Communication between primary care physicians (PCPs) and the specialists they refer patients to is paramount to the overall best outcome for the patient. Much of the communication breakdown lies in outdated protocols and manual workflows that some organizations continue to employ. In the past, many physicians referred patients to various specialists, but never followed up on the recommendation. The patient was left to make their appointment with the specialist. In those cases, as high as 50% of the patients never made the appointments or followed up on the physician's recommendation. As illustrated, improving referral adherence shouldn't solely be the responsibility of the patient.
Everything you need to know to improve your care coordination:
Furthermore, the sharing of patient files in a timely manner is another contributing factor in the relationship between PCPs and specialists. Patients are better served when the specialist has already received their charts and information prior to the initial consultation. This saves time in the introductory visit and ensures that pertinent information isn't missed in charting.
However, as most processes stand, the exchange of clinical documentation between primary and specialty care is lackluster and inefficient at best. Former CMS administrator Andy Slavitt continues to boast the lack of interoperability between both parties even after his two year term, blaming the faulty system on siloed data by many health IT solutions. In an article on Physicians Practice, Slavitt states that "getting the information from doctor #1 to doctor #2 shouldn’t be as “technically hard” as it currently is." We can't agree more, Andy!
"[G]etting the information from doctor #1 to doctor #2 shouldn’t be as “technically hard” as it currently is."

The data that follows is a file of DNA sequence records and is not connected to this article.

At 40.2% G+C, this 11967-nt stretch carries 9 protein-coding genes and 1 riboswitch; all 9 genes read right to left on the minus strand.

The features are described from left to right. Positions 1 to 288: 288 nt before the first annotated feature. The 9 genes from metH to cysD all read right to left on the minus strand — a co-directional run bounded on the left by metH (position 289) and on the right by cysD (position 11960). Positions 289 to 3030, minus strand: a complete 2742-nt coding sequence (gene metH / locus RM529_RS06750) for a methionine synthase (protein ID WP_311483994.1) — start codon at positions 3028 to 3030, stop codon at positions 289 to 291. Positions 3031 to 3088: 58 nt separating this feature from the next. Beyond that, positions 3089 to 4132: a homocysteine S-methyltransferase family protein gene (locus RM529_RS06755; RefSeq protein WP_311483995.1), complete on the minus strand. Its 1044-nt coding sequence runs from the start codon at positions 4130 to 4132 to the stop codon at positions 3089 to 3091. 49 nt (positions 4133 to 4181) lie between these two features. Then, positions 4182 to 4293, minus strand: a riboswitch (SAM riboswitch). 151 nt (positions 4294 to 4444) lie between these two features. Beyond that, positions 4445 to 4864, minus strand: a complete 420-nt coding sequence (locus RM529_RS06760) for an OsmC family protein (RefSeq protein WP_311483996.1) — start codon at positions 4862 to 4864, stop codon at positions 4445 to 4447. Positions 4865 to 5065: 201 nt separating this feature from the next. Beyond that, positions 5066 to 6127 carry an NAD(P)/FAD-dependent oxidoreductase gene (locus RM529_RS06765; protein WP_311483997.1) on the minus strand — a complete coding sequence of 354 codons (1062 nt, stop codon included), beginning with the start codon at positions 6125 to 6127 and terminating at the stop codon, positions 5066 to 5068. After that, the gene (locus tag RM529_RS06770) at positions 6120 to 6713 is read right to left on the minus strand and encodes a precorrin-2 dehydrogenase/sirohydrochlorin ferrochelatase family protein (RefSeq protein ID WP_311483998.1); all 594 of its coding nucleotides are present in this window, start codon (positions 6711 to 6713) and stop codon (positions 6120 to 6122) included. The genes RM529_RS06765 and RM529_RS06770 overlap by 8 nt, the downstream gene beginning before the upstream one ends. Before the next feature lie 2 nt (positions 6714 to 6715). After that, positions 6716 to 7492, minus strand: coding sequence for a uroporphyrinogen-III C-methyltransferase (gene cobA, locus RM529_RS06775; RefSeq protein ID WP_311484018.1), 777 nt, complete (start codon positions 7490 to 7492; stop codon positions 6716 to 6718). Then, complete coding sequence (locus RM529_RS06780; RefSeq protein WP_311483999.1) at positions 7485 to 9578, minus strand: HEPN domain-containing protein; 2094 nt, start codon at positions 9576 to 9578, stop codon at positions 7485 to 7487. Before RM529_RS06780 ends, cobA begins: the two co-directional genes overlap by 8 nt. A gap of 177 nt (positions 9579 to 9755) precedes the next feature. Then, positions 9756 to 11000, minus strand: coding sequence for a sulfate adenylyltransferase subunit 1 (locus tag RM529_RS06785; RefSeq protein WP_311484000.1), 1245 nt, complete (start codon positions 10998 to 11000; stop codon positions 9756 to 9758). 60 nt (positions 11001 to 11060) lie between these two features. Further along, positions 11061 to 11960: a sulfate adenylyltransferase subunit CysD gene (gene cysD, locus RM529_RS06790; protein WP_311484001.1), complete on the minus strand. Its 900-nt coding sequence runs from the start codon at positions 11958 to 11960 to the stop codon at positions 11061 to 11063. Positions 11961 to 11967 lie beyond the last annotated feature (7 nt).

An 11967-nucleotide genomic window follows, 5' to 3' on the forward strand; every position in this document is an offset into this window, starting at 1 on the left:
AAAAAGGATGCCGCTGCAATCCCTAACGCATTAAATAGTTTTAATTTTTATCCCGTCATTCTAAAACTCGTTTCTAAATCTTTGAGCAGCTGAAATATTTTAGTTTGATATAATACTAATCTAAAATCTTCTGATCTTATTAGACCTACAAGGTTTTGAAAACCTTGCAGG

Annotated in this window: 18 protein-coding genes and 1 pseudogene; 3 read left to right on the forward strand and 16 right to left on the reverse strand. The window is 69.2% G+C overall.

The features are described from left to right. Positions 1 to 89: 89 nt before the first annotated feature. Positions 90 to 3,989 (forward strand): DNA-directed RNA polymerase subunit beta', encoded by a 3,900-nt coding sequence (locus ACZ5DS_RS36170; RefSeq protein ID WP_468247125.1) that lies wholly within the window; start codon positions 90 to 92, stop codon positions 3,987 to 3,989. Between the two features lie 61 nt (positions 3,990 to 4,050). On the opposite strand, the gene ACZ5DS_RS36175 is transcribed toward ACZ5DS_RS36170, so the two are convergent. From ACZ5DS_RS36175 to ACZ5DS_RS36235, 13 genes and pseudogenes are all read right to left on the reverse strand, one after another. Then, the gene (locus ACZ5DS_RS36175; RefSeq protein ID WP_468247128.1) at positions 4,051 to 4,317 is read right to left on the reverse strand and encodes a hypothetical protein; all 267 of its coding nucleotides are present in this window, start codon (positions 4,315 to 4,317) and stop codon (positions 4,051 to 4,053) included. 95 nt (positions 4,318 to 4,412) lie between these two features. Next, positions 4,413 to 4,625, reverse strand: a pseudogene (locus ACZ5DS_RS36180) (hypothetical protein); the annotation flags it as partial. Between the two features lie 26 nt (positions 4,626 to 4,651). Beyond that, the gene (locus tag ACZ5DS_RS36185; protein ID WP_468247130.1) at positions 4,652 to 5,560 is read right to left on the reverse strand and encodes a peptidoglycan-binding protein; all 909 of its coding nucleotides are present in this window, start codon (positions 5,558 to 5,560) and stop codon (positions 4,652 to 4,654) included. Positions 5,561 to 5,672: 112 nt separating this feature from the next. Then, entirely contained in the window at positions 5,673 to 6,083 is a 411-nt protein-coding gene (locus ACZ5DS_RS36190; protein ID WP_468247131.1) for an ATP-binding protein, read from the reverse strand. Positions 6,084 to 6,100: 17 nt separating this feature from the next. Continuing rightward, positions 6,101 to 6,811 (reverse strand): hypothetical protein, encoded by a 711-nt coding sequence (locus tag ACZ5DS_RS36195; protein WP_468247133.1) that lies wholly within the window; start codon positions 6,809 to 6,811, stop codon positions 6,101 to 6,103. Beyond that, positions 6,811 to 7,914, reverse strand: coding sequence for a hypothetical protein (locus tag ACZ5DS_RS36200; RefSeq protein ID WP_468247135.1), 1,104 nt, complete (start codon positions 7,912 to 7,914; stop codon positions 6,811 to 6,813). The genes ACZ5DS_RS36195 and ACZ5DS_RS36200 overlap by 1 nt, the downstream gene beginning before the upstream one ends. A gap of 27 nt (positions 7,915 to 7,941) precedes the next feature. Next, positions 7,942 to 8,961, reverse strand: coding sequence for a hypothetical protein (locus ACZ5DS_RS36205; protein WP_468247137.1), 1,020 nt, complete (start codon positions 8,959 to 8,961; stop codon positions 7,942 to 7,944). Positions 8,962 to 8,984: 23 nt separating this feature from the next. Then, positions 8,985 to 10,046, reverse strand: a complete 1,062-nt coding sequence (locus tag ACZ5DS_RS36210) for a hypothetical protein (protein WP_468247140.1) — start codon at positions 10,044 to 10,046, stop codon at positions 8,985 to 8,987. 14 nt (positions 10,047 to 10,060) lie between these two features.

- Andy Slavitt | Former CMS administrator
The Negative Impact of Incomplete Patient Records
Fortunately, HIT solutions that streamline the sharing of patient records do exist! Access to complete patient records offers benefits to the patient, the specialist, and the referring physician by way of efficiency and better overall treatment.
A lack of cohesive communication can lead to a number of negative scenarios:
- Medical Malpractice. There's a distinct liability in the lack of cohesive records. It's imperative that patient records are complete and that there is adequate reason to refer patients to a specialist. Complete records, which have not been altered, are important in cases where there may be an issue of liability.
- Incomplete Information. When PCPs don't supply records to the specialist prior to their initial consultation with a shared patient, there's a chance that the specialist will not be given all of the information important to proper diagnosis. Patients may not recognize certain health information as important and may fail to note everything for the specialist.
- Unnecessary Treatment. Lack of patient records means that the specialist will often run preliminary exams or tests that may not be necessary or may have already been completed by the PCP. While specialists may opt to run their own tests regardless, the full information in advance may save them from some costly tests that they might otherwise rule out initially.
Cohesive Communication Between Physicians
Primary care leadership knows that it is mission critical to build ongoing communication networks with the specialists their patients are seeing for extended treatment. It is both essential and foundational to many of the Clinical Quality Measures (CQMs) tied to reimbursement agreements. A formal network of communication and care collaboration provides PCPs with better oversight of their patient's total health, while furthering their ability to recognize and diagnose other issues. It also allows the primary care physician to help patients make treatment choices, as they often work as a primary resource for overall health. This communication offers the specialist further insight into the patient's overall health and leads to more optimal treatment plans and better outcomes.